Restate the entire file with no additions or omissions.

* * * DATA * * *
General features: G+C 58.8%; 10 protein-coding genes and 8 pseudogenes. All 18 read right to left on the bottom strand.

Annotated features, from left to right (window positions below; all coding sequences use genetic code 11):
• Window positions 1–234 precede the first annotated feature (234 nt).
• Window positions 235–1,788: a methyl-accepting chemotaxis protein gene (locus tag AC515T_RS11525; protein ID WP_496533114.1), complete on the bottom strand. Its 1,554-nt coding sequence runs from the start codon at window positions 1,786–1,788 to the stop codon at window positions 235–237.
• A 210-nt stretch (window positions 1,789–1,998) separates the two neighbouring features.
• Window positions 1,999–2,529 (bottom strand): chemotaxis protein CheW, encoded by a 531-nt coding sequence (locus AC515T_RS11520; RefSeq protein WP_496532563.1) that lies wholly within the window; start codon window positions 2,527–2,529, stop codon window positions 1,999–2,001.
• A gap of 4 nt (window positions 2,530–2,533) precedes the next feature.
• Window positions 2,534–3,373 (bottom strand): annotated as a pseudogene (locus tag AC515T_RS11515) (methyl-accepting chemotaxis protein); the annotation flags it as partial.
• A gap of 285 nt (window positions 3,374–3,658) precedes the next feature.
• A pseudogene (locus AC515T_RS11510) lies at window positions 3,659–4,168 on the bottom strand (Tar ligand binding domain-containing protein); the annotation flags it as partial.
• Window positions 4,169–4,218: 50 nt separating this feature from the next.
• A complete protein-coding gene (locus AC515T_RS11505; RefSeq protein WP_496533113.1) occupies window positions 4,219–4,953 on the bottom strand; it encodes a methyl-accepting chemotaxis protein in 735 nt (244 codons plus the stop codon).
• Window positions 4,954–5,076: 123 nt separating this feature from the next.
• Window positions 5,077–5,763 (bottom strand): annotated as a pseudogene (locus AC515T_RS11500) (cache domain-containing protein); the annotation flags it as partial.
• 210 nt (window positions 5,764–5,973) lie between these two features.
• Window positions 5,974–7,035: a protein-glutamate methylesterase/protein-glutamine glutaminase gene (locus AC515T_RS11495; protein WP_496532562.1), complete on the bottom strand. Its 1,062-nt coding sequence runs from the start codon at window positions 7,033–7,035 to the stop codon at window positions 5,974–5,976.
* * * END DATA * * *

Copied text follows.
General features: G+C 58.8%; 10 protein-coding genes and 8 pseudogenes. All 18 read right to left on the bottom strand.

Annotated features, from left to right (window positions below; all coding sequences use genetic code 11):
• Window positions 1–234 precede the first annotated feature (234 nt).
• Window positions 235–1,788: a methyl-accepting chemotaxis protein gene (locus tag AC515T_RS11525; protein ID WP_496533114.1), complete on the bottom strand. Its 1,554-nt coding sequence runs from the start codon at window positions 1,786–1,788 to the stop codon at window positions 235–237.
• A 210-nt stretch (window positions 1,789–1,998) separates the two neighbouring features.
• Window positions 1,999–2,529 (bottom strand): chemotaxis protein CheW, encoded by a 531-nt coding sequence (locus AC515T_RS11520; RefSeq protein WP_496532563.1) that lies wholly within the window; start codon window positions 2,527–2,529, stop codon window positions 1,999–2,001.
• A gap of 4 nt (window positions 2,530–2,533) precedes the next feature.
• Window positions 2,534–3,373 (bottom strand): annotated as a pseudogene (locus tag AC515T_RS11515) (methyl-accepting chemotaxis protein); the annotation flags it as partial.
• A gap of 285 nt (window positions 3,374–3,658) precedes the next feature.
• A pseudogene (locus AC515T_RS11510) lies at window positions 3,659–4,168 on the bottom strand (Tar ligand binding domain-containing protein); the annotation flags it as partial.
• Window positions 4,169–4,218: 50 nt separating this feature from the next.
• A complete protein-coding gene (locus AC515T_RS11505; RefSeq protein WP_496533113.1) occupies window positions 4,219–4,953 on the bottom strand; it encodes a methyl-accepting chemotaxis protein in 735 nt (244 codons plus the stop codon).
• Window positions 4,954–5,076: 123 nt separating this feature from the next.
• Window positions 5,077–5,763 (bottom strand): annotated as a pseudogene (locus AC515T_RS11500) (cache domain-containing protein); the annotation flags it as partial.
• 210 nt (window positions 5,764–5,973) lie between these two features.
• Window positions 5,974–7,035: a protein-glutamate methylesterase/protein-glutamine glutaminase gene (locus AC515T_RS11495; protein WP_496532562.1), complete on the bottom strand. Its 1,062-nt coding sequence runs from the start codon at window positions 7,033–7,035 to the stop codon at window positions 5,974–5,976.